[SeaBIOS] ohci bulk?

Avi Kivity avi at redhat.com
Tue Sep 28 09:27:06 CEST 2010

  On 09/27/2010 07:33 PM, H. Peter Anvin wrote:
> On 09/27/2010 10:00 AM, Avi Kivity wrote:
> >>
> >>  The standard way to deal with this in the BIOS (and *only* the BIOS can
> >>  do this!) is to trap into SMM and have an SMI handler do the I/O.
> >>  Taking an SMI drops the CPU into big real mode regardless of what the
> >>  previous CPU mode was.
> >
> >  One problem is that kvm doesn't implement SMM at this point.
> >
> >  While we could do it (not going to be pleasant), it's not going to be
> >  present on many deployed machines.  I also don't see a way to detect SMM
> >  (I guess we could expose it via fwcfg).
> >
> >  What about the ISA DMA engine?
> >
> The ISA DMA engine can only access the bottom 16 MiB since it only has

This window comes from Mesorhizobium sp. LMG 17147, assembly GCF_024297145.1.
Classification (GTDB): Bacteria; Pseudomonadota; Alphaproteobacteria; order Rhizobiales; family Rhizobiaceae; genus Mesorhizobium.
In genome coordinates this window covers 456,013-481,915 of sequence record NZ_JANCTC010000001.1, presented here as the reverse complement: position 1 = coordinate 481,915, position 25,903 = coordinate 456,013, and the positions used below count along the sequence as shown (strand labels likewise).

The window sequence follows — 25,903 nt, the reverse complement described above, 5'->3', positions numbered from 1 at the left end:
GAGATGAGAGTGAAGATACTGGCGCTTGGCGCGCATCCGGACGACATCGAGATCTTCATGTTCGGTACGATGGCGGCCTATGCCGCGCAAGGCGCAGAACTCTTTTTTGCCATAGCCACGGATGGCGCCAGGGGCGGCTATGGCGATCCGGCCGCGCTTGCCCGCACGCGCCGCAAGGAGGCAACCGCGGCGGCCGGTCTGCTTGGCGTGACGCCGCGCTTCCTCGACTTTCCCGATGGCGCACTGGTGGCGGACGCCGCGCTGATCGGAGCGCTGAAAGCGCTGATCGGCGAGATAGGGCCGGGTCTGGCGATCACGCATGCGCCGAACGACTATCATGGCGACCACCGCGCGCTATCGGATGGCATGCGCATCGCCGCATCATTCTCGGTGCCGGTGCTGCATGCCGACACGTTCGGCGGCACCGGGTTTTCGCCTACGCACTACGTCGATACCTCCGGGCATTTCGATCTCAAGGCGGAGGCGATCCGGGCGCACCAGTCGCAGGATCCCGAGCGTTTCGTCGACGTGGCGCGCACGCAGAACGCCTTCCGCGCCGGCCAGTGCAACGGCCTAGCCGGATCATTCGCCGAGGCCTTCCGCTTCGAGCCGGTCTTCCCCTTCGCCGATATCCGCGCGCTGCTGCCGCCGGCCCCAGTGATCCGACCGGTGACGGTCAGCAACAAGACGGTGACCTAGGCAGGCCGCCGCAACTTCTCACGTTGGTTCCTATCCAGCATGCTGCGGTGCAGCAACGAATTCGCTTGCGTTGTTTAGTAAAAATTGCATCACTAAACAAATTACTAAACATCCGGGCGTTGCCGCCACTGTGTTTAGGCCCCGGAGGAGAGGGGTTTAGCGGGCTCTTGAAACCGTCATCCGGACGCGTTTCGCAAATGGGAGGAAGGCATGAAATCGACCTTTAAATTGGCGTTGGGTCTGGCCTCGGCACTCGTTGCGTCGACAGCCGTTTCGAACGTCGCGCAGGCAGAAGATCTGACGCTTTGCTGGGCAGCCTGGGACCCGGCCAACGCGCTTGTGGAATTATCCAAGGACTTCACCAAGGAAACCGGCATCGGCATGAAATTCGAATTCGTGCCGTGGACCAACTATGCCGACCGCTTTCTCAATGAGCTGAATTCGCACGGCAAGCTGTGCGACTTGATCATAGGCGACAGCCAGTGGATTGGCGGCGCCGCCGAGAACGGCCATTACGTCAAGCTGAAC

> 24 address bits.

qemu's hw/dma.c appears to support 31 bits:

   int DMA_read_memory (int nchan, void *buf, int pos, int len)
       struct dma_regs *r = &dma_controllers[nchan > 3].regs[nchan & 3];
       target_phys_addr_t addr = ((r->pageh & 0x7f) << 24) | (r->page << 
16) | r->now[ADDR];

(which may still not be enough)

> As far as KVM is concerned, if KVM doesn't wish to implement SMM (which
> really isn't all that hard -- it's pretty much a matter of dumping the
> state and undumping it on RSM; since SMM code is restricted to the
> firmware it doesn't necessarily have to be compatible with the native
> CPU)

SMM runs in big real mode, which we're only just starting to support on 
Intel.  Effectively it means we have to emulate every instruction.  
Dumping the state and restoring it is the simple part.

> KVM could simply implement a custom memory-moving device -- which
> would be faster to boot.

A virtio dma engine would be useful for other things as well.

I have a truly marvellous patch that fixes the bug which this
signature is too narrow to contain.

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